“The project grew on its own. I’m a photo reporter, and while chatting, drinking and having fun I took pictures and told the life of these criminals.” Jocelyn and his camera had to be accepted in the underworld, his sincerity was the key. “I never denied myself nor tried to be different from what I’m in my world. I gave them a chance to be seen but, and that’s fundamentally important, I made them understand that I would never betray their secrets. If I had shot one of those bloody outlaw bare knuckle fights or worse, talked about one of those encounters that I witnessed but that never happened, I may not be here to talk about.” Jocelyn kept his mouth shut all the time, and so doing was richly rewarded with a continuous flow of situations and images that depicted a tr ue life in front of his Leica. “After a while everybody knew about me, but many times they weren’t even aware of my discreet presence. That’s how I gave my images such a intimate feeling.” The project lasted two years, it was mainly a good time even if some accidents happened: “Not everybody wanted to be photographed, and seeing me around with a camera was enough to start a quarrel.”

All that time and hundreds of Tri-X rolls didn’t change Jocelyn. “Maybe I’m a bit more cynical now, but I surely kept those people outside of my life: they’re criminals. Someday I might want to have a beer with some of them, but none are my best buddies. Many of my friends have been scared about my frequent interactions for the time I worked on the project, even though some saw a glamorous side. My mother, whom I dedicated the book to, never asked me a thing, but I’m sure she would have preferred me to be a fashion photographer.”

Now that The Firm is published, Jocelyn Bain Hogg is not considering going back to fashion to pay his bills. He has a couple of new projects that he is working on. The first one is about daily life in London and the second one is on women, the sweetness of women. “I don’t think I’ll invent a new way to pictures women, but I’d like to talk about them and their lives. If I approach them close enough, which I proved I can do very well, soon you’ll see something about women that you never realized existed. And from the intimacy of the picture you’ll recognize an authentic Bain Hogg”.

Michele Molinari

all images © Jocelyn Bain Hogg

 

Buy The Firm.

Buy Lock Stock and Two Smoking Barrels, with Guy Ritchie and Jason Flemyng, DVD.

Buy Snatch, with Brad Pitt and Guy Ritchie, DVD.

 

 

DEATH ROW – Angola, Louisiana State PENITENTIARY

The world continued to move toward abolition in 2009. The number of countries that have removed capital punishment entirely from their laws rose to 95 as Burundi and Togo abolished the death penalty for all crimes. While 58 countries retained the death penalty, most did not use it. Eighteen countries were known to have carried out executions, killing a total of 714 people. The United States came fourth in rank, after China, Iraq, and Saudi Arabia, with 52 executions.

However, this figure does not include the thousands of executions that were likely to have taken place in China, which again refused to divulge figures on its use of the death penalty. In fact, since the outcries of the international community has become more fervent, certain countries still mantain the executions secret. This mostly happens were the press is muted.

Many humanitarian associations fight daily to abolish a nation’s right to decide the life, and the death, of their citizens. Among the most important are Amnesty International and Hands Off Cain. To help make change is easy, sometimes it’s enough to spread the word to open the eyes of those whom do not want to see.

More information about humanitarian organizations: The Moratorium CampaignDerechos.

Many more links: 1000+ Death Penalty Links.

Some reading suggestions:

– The Green Mile, a novel by Stephen King

– Dead Man Walking, a novel by Sister Helen Prejean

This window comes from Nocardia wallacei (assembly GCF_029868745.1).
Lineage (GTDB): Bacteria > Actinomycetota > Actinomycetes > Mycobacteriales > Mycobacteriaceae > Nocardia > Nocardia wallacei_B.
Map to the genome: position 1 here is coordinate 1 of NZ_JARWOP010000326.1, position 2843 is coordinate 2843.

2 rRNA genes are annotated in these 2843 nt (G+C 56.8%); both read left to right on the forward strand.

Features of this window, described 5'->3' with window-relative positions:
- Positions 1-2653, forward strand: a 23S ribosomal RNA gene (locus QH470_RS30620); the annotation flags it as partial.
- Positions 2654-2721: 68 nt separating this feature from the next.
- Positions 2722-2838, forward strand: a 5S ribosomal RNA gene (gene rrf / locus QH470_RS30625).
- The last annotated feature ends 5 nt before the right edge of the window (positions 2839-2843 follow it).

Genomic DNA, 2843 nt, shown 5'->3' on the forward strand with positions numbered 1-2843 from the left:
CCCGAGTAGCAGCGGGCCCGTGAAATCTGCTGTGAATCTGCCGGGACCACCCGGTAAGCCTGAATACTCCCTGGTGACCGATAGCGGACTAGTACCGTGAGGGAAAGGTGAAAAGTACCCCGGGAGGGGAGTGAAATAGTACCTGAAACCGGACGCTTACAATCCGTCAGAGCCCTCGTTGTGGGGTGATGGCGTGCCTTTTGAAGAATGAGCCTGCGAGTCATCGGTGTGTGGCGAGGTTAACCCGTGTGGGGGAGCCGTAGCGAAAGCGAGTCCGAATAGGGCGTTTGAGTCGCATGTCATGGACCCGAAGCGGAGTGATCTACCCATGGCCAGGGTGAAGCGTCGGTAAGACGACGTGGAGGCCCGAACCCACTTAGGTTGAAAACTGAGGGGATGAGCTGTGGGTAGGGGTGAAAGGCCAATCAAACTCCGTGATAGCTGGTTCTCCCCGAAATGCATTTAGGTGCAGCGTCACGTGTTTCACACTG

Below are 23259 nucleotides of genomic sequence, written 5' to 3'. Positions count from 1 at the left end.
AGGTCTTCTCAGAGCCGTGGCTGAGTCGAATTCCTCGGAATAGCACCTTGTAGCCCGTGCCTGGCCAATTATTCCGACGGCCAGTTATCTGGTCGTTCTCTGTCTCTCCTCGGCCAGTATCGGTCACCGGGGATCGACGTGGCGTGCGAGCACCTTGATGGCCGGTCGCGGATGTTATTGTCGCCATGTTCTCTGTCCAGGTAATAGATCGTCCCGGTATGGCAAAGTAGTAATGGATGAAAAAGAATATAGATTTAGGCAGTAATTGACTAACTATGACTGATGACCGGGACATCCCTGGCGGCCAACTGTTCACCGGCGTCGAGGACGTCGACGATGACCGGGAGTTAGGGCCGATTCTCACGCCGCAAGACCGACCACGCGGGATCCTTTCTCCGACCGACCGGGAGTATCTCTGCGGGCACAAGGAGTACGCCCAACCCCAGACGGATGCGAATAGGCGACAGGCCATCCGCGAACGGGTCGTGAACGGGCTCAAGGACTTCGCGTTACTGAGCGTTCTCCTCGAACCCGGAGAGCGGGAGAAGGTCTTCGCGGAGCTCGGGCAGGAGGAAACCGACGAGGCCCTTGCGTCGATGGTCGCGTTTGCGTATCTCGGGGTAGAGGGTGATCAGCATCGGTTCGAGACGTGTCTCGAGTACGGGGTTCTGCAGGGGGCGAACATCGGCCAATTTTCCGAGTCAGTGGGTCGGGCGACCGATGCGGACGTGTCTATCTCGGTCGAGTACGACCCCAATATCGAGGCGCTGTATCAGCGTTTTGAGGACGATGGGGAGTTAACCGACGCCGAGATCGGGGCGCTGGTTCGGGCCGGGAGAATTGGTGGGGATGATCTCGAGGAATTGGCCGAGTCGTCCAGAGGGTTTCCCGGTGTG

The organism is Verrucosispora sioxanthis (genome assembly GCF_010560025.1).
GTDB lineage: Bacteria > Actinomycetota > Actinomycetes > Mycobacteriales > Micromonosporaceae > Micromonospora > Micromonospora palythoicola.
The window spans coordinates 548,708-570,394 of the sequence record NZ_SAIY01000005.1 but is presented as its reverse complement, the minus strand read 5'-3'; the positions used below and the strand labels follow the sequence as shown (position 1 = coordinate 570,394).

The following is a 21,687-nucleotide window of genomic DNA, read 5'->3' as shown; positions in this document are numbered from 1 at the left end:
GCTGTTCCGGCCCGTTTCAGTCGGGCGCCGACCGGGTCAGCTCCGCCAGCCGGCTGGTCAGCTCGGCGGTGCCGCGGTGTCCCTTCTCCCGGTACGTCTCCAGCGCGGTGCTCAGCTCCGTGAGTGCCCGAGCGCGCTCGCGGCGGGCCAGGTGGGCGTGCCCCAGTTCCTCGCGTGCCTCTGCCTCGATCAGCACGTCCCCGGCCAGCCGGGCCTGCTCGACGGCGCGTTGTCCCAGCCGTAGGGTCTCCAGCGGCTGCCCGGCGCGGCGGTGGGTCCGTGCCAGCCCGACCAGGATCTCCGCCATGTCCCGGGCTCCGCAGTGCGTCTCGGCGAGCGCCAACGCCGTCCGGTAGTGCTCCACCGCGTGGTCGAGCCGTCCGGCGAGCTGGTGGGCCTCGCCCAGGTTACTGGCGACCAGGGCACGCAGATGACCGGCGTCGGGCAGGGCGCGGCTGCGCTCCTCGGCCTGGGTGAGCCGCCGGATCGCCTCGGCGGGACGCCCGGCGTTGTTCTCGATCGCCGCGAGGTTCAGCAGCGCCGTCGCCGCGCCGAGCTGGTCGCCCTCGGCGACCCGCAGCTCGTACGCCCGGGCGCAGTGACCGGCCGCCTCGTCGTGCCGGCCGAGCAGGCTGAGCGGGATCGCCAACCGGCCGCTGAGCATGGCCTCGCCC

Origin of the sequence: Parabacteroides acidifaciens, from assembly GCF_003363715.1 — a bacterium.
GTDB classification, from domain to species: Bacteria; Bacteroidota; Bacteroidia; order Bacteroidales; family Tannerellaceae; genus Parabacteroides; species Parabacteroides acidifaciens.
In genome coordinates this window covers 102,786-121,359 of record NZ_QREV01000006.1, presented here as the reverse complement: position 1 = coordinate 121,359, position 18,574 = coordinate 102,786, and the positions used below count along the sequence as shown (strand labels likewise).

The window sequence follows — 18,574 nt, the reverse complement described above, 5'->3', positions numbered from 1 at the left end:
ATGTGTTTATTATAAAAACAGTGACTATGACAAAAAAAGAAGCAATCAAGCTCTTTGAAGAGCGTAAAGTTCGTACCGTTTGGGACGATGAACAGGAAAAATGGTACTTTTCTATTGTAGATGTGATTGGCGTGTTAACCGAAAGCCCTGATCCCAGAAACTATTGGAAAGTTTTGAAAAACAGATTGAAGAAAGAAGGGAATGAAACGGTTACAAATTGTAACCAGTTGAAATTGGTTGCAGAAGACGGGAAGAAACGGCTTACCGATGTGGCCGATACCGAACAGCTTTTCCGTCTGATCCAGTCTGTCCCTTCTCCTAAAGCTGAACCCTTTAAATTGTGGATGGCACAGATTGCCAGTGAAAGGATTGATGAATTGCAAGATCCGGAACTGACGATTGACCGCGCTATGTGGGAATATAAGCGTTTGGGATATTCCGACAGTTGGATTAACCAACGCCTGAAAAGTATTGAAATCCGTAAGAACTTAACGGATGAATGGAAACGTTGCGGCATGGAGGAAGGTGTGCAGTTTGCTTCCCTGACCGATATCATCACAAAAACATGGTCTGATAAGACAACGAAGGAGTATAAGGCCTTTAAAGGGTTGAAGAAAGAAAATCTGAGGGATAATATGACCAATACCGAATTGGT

– Condemned: Inside the Sing Sing Death House, by Scott Christianson, Director of New York Death Penalty Documentation Project

– Against the Death Penalty: Christian and Secular Arguments Against Capital Punishment , by Gardner C. Hanks

– Cell 2455, Death Row, by Caril Chessman inmate; an insider view.

FLOPHOUSE – a photo book by HARWEY WANG

FLOPHOUSE

Life on the Bowery

photography by Harvey Wang, text by David Isay and Stacy Abramson

“This book takes you places you don’t want to enter, to people you don’t want to meet, to lives you think you don’t want to live – and makes you rethink all your assumptions. It reveals the tremendous strenght and humanity ot those who are usually ignored. And as you pay attention, your own humanity expands.”

Susan Stamberg, special correspondent, NPR

Flophouse is not a place where you want to live. You might get a Manhattan address for something like 10-15 bucks per night, but it’s not glamorous at all. You’ll be on the Bowery, with no A/C, with bedbugs, with a cubicle as a bedroom and chicken wire up above your head to give you privacy. But you’ll still hear farts, burps and nightmare’s screams from your fellows: the flop mates.

So, why do you want to live in a Flophouse? I don’t really want to go there, but, was it that your lady kicked you out of the shack ‘cause you were drunk all the time, or you couldn’t stand the Midwest any longer and then found that New York fucking City is too much for you, or you want to feel totally free since nobody gives you a damn on the Bowery.

Come, come on here, come to rest on the warm and soft belly of the City, come to where you’ll be yourself, time stands still and life get suspended.

And be nice, pose for the photographer. He’s shooting faces, places. He’s shooting souls throught the eyes, he’s telling your life in a pic, he’s making it rich and interesting. Because, you know, you might be a flop, but you have full hands of humanity to give.

Michele Molinari

all images © Harvey Wang

Buy Flophouse.

LYMPHOMA and not being IMMORTAL

At the age of 30 you think you’re immortal. Cars, girls, boys, beach, whatever … sometimes a school book. Then, one day, you emerge from the booze related cloud and you’ve a swollen lymph node on the left side of the neck. What the heck is this? You go for a series of medical checks and, the day before Pope John Paul II is declared dead, somebody with a white coat makes you sit and then opens you the door to an unknown, unexpected, unpleasant, parallel, grey world. It’s called disease, and from now on you’ve an Hodgkin’s lymphoma. Congrats.

Days pass and the grey gets darker. But the ever classic light switches on at the end of the tunnel when the moment for the bone marrow transplant approaches. Hold your breath, you’re almost done, soon life gets back to its technicolor magnificence.

Living with Lymphoma: A patient’s Guide.

Hodgkin’s and Non-Hodgkin’s Lymphoma: Treatment and Research.